Real Estate – Is a Tent City Allowed?
Tent Cities have been popping up in British Columbia, some in large urban areas such as Victoria and Vancouver and others in smaller communities such as Abbotsford and Nanaimo. Advocates of these tent cities state that tent cities act as a community for homeless people providing enhanced safety and a sense of belonging. How have the BC Courts treated these tent cities?
In British Columbia v Adamson, 2016 BCSC 584 the application for removal of the tent city by interim injunction failed. The Province applied unsuccessfully for the removal of the tent city which was located on Victoria Courthouse property. The Court determined that the Province failed to meet the test for granting an interim injunction which is laid out in RJR MacDonald Inc. v. Canada (Attorney General),  1 S.C.R. 311. The test in which all elements have to be passed is as follows:
- Has the applicant demonstrated that there is a fair question to be tried;
- Will the applicant suffer irreparable harm if the injunction is not granted; and
- Does the balance of convenience favour granting the injunction?
The Court found that there was a fair question to be tried but the Province did not fully demonstrate they would suffer irreparable harm nor did the balance of convenience weigh in favour of the Province.
The court based its decision on a great deal of evidence which demonstrated this particular tent city to be a safe-haven for the homeless that were living there. The evidence proffered described the tent city as a community with rules and governance.
A second application was heard for an interim injunction on the Victoria Courthouse tent city. The Court’s decision on this second application is recorded as British Columbia v. Adamson, 2016 BCSC 1245. In this application the Province was successful. The Court based its decision on the changes occurring in and around the tent city. The tent city governance had fallen apart as well concerns began to crystalize relating to the health and safety of the surrounding community. The Court ordered that the tent city residents were to vacate the premises as soon as additional housing from the Province became available.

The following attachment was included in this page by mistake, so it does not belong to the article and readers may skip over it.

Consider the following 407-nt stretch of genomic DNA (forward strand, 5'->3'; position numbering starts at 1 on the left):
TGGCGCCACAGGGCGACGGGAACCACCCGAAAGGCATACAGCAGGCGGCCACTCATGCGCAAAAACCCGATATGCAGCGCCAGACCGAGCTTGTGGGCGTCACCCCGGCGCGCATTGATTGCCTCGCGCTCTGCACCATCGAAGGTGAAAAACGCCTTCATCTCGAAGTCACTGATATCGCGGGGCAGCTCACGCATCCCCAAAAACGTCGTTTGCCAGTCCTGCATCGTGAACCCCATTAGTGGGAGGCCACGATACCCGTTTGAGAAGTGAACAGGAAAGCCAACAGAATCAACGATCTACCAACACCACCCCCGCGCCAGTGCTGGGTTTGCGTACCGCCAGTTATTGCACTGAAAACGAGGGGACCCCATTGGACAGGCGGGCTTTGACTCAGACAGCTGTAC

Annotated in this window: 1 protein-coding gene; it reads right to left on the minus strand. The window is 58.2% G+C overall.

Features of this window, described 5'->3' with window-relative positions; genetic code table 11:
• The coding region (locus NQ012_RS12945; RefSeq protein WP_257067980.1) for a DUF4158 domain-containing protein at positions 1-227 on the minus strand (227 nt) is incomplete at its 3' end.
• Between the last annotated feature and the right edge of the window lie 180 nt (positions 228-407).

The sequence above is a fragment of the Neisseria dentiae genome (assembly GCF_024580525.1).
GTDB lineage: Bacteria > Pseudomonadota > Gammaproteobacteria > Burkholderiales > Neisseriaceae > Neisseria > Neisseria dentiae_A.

In another British Columbia Court decision Vancouver (City) v. Wallstam,
2017 BCSC 937 an application for an interim injunction to dismantle a tent city was heard. Again, the RJR MacDonald test was used. The Court determined that the applicant City was unable to prove that irreparable harm would be suffered. The evidence spoke similarly to Adamson in that this tent city was a safe-haven for the homeless. The tent city was vital in maintaining the homeless people’s security of the person.
The decisions mentioned above support the view that only once a tent city begins to negatively impact the surrounding community will an interim injunction be granted. As long as the tent city remains a civilized community, they are allowed to stay. The availability of alternative housing is another factor that the Courts have considered in allowing or disallowing the injunctions to dismantle a tent city.
From these decisions there is much left unclear about the public’s rights in relation to these tent cities. Perhaps future decisions will tender a new legal test to be applied in these tent-city circumstances.